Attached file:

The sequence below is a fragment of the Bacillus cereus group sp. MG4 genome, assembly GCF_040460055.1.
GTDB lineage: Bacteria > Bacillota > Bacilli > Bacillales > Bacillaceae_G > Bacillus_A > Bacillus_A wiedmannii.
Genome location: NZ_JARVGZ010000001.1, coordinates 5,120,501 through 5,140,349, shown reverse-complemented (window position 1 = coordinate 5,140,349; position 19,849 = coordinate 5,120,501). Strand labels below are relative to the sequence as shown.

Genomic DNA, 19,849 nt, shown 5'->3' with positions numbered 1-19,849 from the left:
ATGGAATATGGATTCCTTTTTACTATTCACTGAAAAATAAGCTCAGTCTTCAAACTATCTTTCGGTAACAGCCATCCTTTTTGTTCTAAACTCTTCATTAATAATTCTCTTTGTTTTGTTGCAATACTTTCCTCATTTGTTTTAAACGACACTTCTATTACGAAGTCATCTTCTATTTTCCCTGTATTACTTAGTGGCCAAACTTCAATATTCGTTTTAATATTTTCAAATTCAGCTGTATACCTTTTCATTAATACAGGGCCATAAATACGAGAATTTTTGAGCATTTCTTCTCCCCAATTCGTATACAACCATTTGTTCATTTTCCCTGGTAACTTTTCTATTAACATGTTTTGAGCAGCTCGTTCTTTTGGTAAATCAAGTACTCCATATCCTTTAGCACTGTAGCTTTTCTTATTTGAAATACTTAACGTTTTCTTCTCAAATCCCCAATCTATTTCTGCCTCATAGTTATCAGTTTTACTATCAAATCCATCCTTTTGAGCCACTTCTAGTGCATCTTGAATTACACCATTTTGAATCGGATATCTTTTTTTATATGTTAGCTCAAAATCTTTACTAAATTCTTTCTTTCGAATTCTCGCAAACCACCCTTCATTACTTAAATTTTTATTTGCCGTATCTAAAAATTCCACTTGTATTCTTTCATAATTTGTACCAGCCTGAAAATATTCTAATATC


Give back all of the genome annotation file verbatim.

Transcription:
The sequence below is a fragment of the Bacillus cereus group sp. MG4 genome, assembly GCF_040460055.1.
GTDB lineage: Bacteria > Bacillota > Bacilli > Bacillales > Bacillaceae_G > Bacillus_A > Bacillus_A wiedmannii.
Genome location: NZ_JARVGZ010000001.1, coordinates 5,120,501 through 5,140,349, shown reverse-complemented (window position 1 = coordinate 5,140,349; position 19,849 = coordinate 5,120,501). Strand labels below are relative to the sequence as shown.

Genomic DNA, 19,849 nt, shown 5'->3' with positions numbered 1-19,849 from the left:
ATGGAATATGGATTCCTTTTTACTATTCACTGAAAAATAAGCTCAGTCTTCAAACTATCTTTCGGTAACAGCCATCCTTTTTGTTCTAAACTCTTCATTAATAATTCTCTTTGTTTTGTTGCAATACTTTCCTCATTTGTTTTAAACGACACTTCTATTACGAAGTCATCTTCTATTTTCCCTGTATTACTTAGTGGCCAAACTTCAATATTCGTTTTAATATTTTCAAATTCAGCTGTATACCTTTTCATTAATACAGGGCCATAAATACGAGAATTTTTGAGCATTTCTTCTCCCCAATTCGTATACAACCATTTGTTCATTTTCCCTGGTAACTTTTCTATTAACATGTTTTGAGCAGCTCGTTCTTTTGGTAAATCAAGTACTCCATATCCTTTAGCACTGTAGCTTTTCTTATTTGAAATACTTAACGTTTTCTTCTCAAATCCCCAATCTATTTCTGCCTCATAGTTATCAGTTTTACTATCAAATCCATCCTTTTGAGCCACTTCTAGTGCATCTTGAATTACACCATTTTGAATCGGATATCTTTTTTTATATGTTAGCTCAAAATCTTTACTAAATTCTTTCTTTCGAATTCTCGCAAACCACCCTTCATTACTTAAATTTTTATTTGCCGTATCTAAAAATTCCACTTGTATTCTTTCATAATTTGTACCAGCCTGAAAATATTCTAATATC